“Go right ahead! Get me cashiered if you can. I’m sick and tired of the army.”
“Dishonorable discharge! You won’t get a penny for a pension.”
“I couldn’t care less,” said Samuel Farakhan. “I’m rich. Furthermore, even if you managed to carry out your grotesque threats, everything would be hushed up in the most discreet fashion. You must know how attached to appearances the officer corps is.”
“All I know is the rank and file,” retorted the young girl.
“Scandal would be avoided,” the lieutenant went on relentlessly. “On top of that, I’m an elite officer, twice decorated for valor.” He smiled drily. “You may take a bottle of champagne. You may take both, you pathetic little bitch. But do me a favor and go and drink them somewhere else. I don’t drink with idiots.”
Ivory Pearl put down her mug, got up and stood still, her cigarette cupped in her right hand.
“I don’t want your wine. And I won’t snitch on you.”
“Makes no difference. Just get out.”
“When you asked me up, you spoke about making me an interesting commercial proposition.”
“You’re too stupid. Scat, kid.” The girl hesitated for a moment longer, then grabbed one of the bottles of champagne and left without another word. The day after the next, however, Flight Lieutenant Samuel Farakhan, at the office he occupied as a liaison officer of the Royal Air Force, received a message from Ivory Pearl. The underling who delivered it said that a street kid had handed it to him and immediately run off. The letter was written in crude and hesitant capitals on a magnificent sheet of vellum (obviously an endpaper torn from some antiquarian book).
Ten years later Samuel Farakhan would still treasure this missive, whose text he knew by heart and which read as follows:
i am honored to convay to you hereby my most sincere regrets and my deepest respect re our conversation the other evening night i am honoured to request of your highest beneficence a minimum of comprehension for christ’s sake!!!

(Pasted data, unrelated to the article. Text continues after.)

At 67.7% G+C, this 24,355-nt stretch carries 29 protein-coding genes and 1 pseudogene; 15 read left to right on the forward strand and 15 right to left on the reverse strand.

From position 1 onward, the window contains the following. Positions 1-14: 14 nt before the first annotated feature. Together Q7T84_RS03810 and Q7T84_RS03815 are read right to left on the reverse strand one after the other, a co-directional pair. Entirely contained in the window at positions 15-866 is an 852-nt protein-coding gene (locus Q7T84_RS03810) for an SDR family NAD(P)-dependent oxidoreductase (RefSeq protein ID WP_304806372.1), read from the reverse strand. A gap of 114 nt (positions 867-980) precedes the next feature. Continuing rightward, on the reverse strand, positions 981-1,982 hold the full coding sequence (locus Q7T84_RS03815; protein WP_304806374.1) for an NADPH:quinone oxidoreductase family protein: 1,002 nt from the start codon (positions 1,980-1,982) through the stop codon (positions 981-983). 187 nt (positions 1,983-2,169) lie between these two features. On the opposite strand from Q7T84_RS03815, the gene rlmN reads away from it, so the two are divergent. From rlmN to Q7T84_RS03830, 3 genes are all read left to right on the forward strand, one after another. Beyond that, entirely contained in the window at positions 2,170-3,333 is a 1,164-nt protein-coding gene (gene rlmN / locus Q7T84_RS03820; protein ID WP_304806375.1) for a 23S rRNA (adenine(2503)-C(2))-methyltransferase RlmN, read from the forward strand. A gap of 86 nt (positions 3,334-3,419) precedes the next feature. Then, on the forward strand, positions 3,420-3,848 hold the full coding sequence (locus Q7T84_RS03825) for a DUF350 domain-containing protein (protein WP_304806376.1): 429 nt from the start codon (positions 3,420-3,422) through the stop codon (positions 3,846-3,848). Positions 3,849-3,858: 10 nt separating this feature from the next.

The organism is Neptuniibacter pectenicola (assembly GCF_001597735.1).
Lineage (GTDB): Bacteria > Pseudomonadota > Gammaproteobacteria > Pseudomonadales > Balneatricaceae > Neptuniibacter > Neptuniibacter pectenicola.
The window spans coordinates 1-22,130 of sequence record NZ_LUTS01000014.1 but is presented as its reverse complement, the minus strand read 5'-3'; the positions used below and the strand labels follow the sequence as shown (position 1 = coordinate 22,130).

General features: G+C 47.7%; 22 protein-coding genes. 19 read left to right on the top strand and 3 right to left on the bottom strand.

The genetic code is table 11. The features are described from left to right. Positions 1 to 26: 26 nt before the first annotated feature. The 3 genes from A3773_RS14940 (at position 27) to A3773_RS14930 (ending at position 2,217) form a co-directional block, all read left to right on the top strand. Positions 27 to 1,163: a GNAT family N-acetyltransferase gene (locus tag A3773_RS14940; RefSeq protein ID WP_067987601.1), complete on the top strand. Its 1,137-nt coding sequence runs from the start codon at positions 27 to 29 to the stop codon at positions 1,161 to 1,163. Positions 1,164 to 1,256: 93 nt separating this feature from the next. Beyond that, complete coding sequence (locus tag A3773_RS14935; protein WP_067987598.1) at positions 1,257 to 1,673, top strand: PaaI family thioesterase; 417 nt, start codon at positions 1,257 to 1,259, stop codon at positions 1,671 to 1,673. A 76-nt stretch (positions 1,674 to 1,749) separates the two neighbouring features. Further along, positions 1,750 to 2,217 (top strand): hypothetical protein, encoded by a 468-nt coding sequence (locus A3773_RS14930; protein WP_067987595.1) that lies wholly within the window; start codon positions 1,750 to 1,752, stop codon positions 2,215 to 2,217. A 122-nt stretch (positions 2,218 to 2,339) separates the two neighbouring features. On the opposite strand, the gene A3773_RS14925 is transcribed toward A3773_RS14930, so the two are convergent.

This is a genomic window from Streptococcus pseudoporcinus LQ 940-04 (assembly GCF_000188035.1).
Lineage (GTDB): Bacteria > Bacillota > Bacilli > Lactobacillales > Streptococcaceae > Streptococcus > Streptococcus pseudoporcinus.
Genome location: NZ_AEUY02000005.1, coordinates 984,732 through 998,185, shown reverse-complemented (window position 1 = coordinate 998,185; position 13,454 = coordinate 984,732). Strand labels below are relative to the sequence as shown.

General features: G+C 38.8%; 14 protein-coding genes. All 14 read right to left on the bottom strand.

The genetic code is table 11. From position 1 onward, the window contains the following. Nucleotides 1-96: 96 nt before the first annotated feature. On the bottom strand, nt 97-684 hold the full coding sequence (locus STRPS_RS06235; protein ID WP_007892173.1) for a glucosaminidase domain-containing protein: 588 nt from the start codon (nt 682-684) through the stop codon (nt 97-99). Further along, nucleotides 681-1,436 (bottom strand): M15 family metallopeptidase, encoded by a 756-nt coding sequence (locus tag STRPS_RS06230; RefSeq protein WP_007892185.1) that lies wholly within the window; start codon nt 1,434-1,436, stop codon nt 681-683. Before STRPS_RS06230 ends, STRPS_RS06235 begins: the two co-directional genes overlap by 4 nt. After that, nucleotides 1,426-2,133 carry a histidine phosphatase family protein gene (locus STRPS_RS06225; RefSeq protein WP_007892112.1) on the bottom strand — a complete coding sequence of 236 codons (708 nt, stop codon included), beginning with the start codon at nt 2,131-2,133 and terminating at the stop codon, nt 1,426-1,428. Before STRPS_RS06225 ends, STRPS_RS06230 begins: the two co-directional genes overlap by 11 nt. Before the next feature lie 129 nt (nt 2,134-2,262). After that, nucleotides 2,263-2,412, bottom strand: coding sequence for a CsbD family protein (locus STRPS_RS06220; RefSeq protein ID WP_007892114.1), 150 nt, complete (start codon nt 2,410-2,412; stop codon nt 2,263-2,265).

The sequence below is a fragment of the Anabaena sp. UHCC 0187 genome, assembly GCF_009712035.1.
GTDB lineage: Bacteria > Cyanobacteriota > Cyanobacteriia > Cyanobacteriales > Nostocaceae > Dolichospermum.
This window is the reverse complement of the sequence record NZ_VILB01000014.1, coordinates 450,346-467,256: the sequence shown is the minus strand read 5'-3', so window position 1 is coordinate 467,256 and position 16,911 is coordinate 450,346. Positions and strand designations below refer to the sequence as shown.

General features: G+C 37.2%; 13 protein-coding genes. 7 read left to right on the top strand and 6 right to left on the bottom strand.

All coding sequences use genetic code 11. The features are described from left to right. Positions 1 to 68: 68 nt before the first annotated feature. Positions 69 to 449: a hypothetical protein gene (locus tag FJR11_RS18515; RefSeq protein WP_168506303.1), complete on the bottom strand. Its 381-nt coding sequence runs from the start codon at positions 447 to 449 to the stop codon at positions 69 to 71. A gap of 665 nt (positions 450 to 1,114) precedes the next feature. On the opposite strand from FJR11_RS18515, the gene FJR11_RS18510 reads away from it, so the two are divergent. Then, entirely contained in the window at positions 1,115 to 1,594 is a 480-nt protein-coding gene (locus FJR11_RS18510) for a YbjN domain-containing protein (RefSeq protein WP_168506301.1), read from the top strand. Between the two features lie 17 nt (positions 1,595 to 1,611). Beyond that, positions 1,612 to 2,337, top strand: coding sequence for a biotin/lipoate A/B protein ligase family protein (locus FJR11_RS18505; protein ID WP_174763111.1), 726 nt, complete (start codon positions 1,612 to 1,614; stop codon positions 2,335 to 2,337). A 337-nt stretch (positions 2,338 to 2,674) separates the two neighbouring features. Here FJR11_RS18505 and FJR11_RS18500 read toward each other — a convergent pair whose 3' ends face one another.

without going too far back in time i have been with montgomery’s army since 44 in france then we crossed the rhine in 45 headed for bremen & hamburg
before 44 my life was hard because i was always having to move to get myself out of many impossible situations and i met with many obsticles for 4 years from 10 years old to 13 1/2
but later after running into an infantry platoon i was under their protection summer autumn winter up to now but mind you i was not a hore!!! I salute those soldiers of his imperial british majesty because they were always extremely decent to me and since their protection of me was against regulations i will never give their names not even under torture and never identify their unit or give their numbers no not a thing!!! have you seen the film wee willie winkie by rudyard kipling? The comradeship between these brave guys and me is like victor maclagen and shirley temple only more realistic & i am not as stupid as her&myheadisnotsofullofshitifican have stuck it out for four years on my own and then for 1 1/2 with 40 blokes even if there were only 25 or 30 on account of severe casualties & believe me they were not pervs & i’m not just saying that because of you
the point of these lines is to explain my dopey attitute the other night because living with 25 men and keeping one’s virginity is a strategy youve got to admit that & youve got to be informed about the enemies movements or you advance like sacrificial lambs & get masacred so according to my system you have to keep chaps on a tight leash
you are the first officer i ever met & i watched out like with any man & i beg that from your high beneficence youll accept my apologies
i suppose that doing business together you and me is dead in the water but otherwise you would have had in me a young lady knowing berlin very well & with a good grasp of supplies tactics & photography i beg to remain lieutenant sir your humblest servant
It was on New Year’s Day 1946 that Samuel Farakhan made a pact with Ivory Pearl, whom he had found once more ten days or so earlier in the same off-limits nightspot where he had first run into her.
For ten years thereafter that pact sealed on January 1, 1946, held good.
JEAN-PATRICK MANCHETTE (1942-1995) was a French crime novelist, screenwriter, critic, and translator.Donald Nicholson-Smith
DONALD NICHOLSON-SMITH’s translations include work by Manchette, Paco Ignacio Taibo II, Henri Lefebvre, Raoul Vaneigem, Antonin Artaud, Jean Laplanche, Guillaume Apollinaire, and Guy Debord.